1595 marked the end of the inclusion of archery in military training, and archery declined rapidly in early seventeenth century. The crown attempted to preserve the practice. King James declared that Finsbury Fields were protected for archery in 1605, and Charles I decreed that archery should be practiced on Sunday afternoons after divine service.
In 1641, the Honorable Artillery Company (HAC) took management of Finsbury. HAC replaced the wooden marks with ones made of stone. One of the privileges of the HAC was that an archer would not be responsible for accidentally shooting anyone while practising if they yelled faste before firing. However, the popularity of archery continued to decline and only 21 Finsbury Marks remained by 1737. Finsbury Fields are now home to Finsbury Square, developed in 1777. After 1786 nothing further was done to preserve the marks. There is currently only one remaining Finsbury Mark, titled Scarlett, on display in Armory House.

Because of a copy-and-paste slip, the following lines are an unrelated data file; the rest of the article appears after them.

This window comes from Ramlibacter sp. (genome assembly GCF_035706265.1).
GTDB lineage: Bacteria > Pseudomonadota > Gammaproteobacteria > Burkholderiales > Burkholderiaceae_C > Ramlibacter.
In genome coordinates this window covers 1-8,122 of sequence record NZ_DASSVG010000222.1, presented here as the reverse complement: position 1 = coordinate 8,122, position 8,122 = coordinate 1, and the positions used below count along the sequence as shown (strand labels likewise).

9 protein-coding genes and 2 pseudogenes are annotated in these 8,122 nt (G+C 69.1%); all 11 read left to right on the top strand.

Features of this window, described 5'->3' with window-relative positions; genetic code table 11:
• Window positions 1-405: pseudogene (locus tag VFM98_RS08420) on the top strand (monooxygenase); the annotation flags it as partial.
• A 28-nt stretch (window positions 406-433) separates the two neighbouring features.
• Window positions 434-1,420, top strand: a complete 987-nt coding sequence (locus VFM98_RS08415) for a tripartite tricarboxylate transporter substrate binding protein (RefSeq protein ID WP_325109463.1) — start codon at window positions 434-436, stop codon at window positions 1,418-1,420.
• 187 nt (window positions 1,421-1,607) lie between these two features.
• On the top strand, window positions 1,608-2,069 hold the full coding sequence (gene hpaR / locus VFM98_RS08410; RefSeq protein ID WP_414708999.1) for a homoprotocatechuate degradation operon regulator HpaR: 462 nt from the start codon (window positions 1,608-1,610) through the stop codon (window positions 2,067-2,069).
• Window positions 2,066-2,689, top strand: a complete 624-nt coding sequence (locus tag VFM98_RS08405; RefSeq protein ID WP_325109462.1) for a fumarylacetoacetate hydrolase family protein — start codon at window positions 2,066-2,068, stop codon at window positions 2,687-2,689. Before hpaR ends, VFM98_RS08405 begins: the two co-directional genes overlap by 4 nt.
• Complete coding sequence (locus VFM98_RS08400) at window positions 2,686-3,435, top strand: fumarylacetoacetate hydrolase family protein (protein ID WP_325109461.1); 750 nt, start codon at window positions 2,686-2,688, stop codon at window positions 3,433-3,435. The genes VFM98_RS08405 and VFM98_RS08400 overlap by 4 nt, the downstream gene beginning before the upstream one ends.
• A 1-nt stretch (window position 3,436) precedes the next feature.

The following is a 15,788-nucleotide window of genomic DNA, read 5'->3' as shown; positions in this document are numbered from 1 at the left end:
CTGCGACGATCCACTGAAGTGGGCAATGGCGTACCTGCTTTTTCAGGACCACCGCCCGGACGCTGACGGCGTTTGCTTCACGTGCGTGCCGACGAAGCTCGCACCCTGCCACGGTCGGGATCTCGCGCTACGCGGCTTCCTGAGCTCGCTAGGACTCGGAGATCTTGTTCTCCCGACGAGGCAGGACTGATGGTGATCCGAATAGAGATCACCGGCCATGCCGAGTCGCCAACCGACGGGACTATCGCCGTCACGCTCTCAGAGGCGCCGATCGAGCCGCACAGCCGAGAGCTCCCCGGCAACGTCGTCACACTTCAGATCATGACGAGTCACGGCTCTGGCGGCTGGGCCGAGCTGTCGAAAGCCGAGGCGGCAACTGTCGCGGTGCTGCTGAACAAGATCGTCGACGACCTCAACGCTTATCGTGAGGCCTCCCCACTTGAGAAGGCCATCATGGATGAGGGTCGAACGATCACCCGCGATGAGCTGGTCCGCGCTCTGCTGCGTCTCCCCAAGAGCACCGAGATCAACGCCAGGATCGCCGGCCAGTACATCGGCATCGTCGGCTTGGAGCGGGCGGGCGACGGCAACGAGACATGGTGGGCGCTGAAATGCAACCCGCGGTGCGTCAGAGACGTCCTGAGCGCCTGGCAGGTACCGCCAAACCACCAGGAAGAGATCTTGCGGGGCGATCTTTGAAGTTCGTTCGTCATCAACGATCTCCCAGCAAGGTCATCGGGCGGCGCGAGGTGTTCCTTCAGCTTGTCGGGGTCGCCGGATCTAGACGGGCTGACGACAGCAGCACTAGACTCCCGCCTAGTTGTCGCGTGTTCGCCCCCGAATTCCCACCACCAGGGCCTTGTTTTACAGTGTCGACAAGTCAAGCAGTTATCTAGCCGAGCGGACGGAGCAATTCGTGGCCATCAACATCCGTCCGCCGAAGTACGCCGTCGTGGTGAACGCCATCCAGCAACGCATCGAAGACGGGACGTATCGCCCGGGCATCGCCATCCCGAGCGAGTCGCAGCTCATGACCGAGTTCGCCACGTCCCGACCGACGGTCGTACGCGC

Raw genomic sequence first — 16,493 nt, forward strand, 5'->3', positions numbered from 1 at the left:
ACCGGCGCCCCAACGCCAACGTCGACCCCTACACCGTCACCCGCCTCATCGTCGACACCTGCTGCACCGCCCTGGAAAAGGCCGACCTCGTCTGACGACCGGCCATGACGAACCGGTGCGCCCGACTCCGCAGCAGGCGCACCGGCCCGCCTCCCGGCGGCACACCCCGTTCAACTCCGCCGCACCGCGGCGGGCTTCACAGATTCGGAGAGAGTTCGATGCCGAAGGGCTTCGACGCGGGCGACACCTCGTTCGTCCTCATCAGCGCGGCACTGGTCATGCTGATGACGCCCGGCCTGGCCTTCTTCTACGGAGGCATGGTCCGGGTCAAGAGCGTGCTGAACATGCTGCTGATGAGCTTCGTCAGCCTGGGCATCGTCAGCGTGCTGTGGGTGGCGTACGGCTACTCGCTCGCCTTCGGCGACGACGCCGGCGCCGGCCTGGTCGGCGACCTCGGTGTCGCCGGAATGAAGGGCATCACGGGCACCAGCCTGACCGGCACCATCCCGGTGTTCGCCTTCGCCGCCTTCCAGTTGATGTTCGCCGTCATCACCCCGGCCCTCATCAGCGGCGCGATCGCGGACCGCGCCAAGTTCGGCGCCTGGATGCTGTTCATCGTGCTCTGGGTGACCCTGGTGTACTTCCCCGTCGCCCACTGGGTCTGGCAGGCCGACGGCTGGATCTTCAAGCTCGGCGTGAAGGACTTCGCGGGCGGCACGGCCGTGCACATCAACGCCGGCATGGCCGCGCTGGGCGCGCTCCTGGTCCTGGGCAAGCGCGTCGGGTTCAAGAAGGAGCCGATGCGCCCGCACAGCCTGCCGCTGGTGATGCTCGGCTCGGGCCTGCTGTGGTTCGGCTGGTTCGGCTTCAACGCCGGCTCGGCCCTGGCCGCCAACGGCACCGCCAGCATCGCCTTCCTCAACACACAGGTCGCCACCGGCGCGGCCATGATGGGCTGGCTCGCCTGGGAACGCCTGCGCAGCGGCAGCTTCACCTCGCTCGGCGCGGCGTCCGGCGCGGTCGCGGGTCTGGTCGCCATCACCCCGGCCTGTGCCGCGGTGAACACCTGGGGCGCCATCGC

Cite this page

MLA citation

Casebeer, Kate. Finsbury Field. The Map of Early Modern London, Edition 7.0, edited by Janelle Jenstad, U of Victoria, 05 May 2022, mapoflondon.uvic.ca/edition/7.0/FINS2.htm.

Chicago citation

Casebeer, Kate. Finsbury Field. The Map of Early Modern London, Edition 7.0. Ed. Janelle Jenstad. Victoria: University of Victoria. Accessed May 05, 2022. mapoflondon.uvic.ca/edition/7.0/FINS2.htm.

APA citation

Casebeer, K. 2022. Finsbury Field. In J. Jenstad (Ed), The Map of Early Modern London (Edition 7.0). Victoria: University of Victoria. Retrieved from https://mapoflondon.uvic.ca/editions/7.0/FINS2.htm.

RIS file (for RefMan, RefWorks, EndNote etc.)

Provider: University of Victoria
Database: The Map of Early Modern London
Content: text/plain; charset="utf-8"

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ED  - Jenstad, Janelle
T1  - Finsbury Field
T2  - The Map of Early Modern London
ET  - 7.0
PY  - 2022
DA  - 2022/05/05
CY  - Victoria
PB  - University of Victoria
LA  - English
UR  - https://mapoflondon.uvic.ca/edition/7.0/FINS2.htm
UR  - https://mapoflondon.uvic.ca/edition/7.0/xml/standalone/FINS2.xml
ER  - 

TEI citation

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Variant spellings